• Bartels, Larry: 'Unequal Democracy: The Political Economy of the New Gilded Age', Princeton: Princeton University Press (2008). chapters 2 ('The Partisan Political Economy', pp. 29-63) and 9 ('Economic Inequality and Political Representation', pp. 252-82). 

To receive the readings, please contact Holger Döring

Urban Studies: Of life and the city: The provision of urban basic needs

17th of February, 2 pm, Villa La Fonte, Sala A

Gergely Baics, Ivana Bajic-Hajdukovic, Nai Rui Chng, Jernej Letnar Cernic, Shikeb Farooqui, Seda Unsar, MW Fellows 

"We invite the reader to buy a packet of cigarettes...put it in a pocket, and rejoin the slum walk. It will not take long before a friend or an acquaintance approaches you for a cigarette – and if you light one yourself all bystanders expect you to pass the pack around. As a result, by the end of the day you will have almost always smoked much less than half of the now empty packet, and thus paid more for your own consumption than if you had bought the cigarettes individually or in pairs. The same logic applies to a woman who takes a bottle of shampoo or a pack of detergent to a public faucet. Buying single-portion packs makes economic sense as users can reserve at least small luxuries – but not for instance staple food – for themselves. It is a culturally acceptable way of circumventing the powerful obligation to share, exposed in James Scott’s seminal ‘moral economy of the peasant’ (1976), that is prevalent among the poor not only in the countryside." (Berner et al 2008). 

Is it meaningful to speak of a 'moral economy' of the urban poor in the city? How can the concept help/hinder us in the understanding of basic provisioning in the city? We invite you to join us for a discussion. This will be based on E.P. Thompson's (1971) seminal article 'The Moral Economy of the English Crowd in the Eighteenth Century' and Karin Zitzewitz's (2009) recent article on two of India's best-known painters, Gieve Patel and Sudhir Patwardhan.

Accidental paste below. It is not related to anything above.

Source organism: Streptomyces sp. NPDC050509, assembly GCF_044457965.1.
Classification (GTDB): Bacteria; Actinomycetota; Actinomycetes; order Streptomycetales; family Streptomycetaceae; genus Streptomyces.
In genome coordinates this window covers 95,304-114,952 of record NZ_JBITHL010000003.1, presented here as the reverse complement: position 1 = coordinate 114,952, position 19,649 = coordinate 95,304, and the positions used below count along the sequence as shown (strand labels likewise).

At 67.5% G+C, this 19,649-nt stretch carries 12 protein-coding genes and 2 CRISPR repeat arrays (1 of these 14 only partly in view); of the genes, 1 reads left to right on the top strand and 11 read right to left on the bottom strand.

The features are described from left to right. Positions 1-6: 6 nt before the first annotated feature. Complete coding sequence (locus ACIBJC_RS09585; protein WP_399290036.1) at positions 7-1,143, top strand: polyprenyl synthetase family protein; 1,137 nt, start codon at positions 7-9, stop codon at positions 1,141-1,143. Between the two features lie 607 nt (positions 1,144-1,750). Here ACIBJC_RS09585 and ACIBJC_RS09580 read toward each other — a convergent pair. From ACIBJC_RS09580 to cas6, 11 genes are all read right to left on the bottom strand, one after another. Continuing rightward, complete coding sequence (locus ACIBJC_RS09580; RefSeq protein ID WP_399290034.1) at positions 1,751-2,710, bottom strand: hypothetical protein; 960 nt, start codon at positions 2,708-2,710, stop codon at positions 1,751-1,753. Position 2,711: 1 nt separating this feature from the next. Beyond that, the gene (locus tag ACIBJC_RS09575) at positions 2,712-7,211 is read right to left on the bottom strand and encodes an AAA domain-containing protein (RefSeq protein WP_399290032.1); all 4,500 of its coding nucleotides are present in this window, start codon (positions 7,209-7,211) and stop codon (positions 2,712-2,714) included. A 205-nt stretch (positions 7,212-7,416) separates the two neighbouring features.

Economics: Economic measures of inequality  

17th of March, 2 pm, Villa La Fonte, Sala A

Sarolta Laczo, Guido Ruta, Laura Hering, MW Fellows 

We first ask the question how to measure (economic) inequality. Comparing two groups of individuals, when can we say that there is more equality in one than in the other (in terms of one outcome, consumption for example, or several outcomes, consumption and health, say)?  In other words, when can we say that a policy reduces inequality? What kind of criteria we would want to incorporate into a measure? We also examine the advantages and disadvantages of different measures, like the Gini, the Theil/Atkinson index, and the Hoover index. Second, we turn to economic policies implemented or proposed to reduce inequality.   

Having looked at the issue of how to measure inequality, we want to have an idea of the measures of inequality over a cross section of countries and how these measures evolved in the last 30 years or so. If there has been an increase in inequality (within and across countries), what is the reason for that? We also want to address the issue of ex-ante inequality (at the time of birth) vs. ex-post inequality (over the lifetime) and how this varies in different countries and over time. Finally, we want to address the following normative issue: is too little inequality bad in terms of overall welfare? In other words, to what degree is inequality beneficial?


  • Debraj Ray. 1998. Development Economics. Chapter 6: Economic Inequality. 
    Princeton University Press. 169-96.
  • Frank Cowell. 2000. "Measurement of Inequality" in: Tony B Atkinson and 
    François Bourguignon (eds), Handbook of Income Distribution

To receive the readings, please contact Holger Döring

Social stratification and progress

21st of April, 2 pm, Villa La Fonte, Sala A

Nadia Steiber and Naomi Beck, MW Fellows 


This sessions introduces the concepts of 'social inequality' and 'social stratification', as defined and measured in sociology (in opposition to economics). We will review contemporary sociological research on the topic, which shows that reducing inequality has positive consequences for all members of society, not only the for the disadvantaged. We will compare these findings with the theoretical claims made by Hayek concerning the necessity of inequality for progress and the impossibility of achieving the goals of distributive justice in a free society. 


  • Erzse´bet Bukodi and John H. Goldthorpe. 2009. "Market versus Meritocracy: Hungary as a Critical Case." European Sociological Review.
  • Hayek, F.A. 1960. The Constitution of Liberty. Chapter 3: "The Common Sense of Progress." or chapter 6 "Equality, value and merit".

To receive the readings, please contact Holger Döring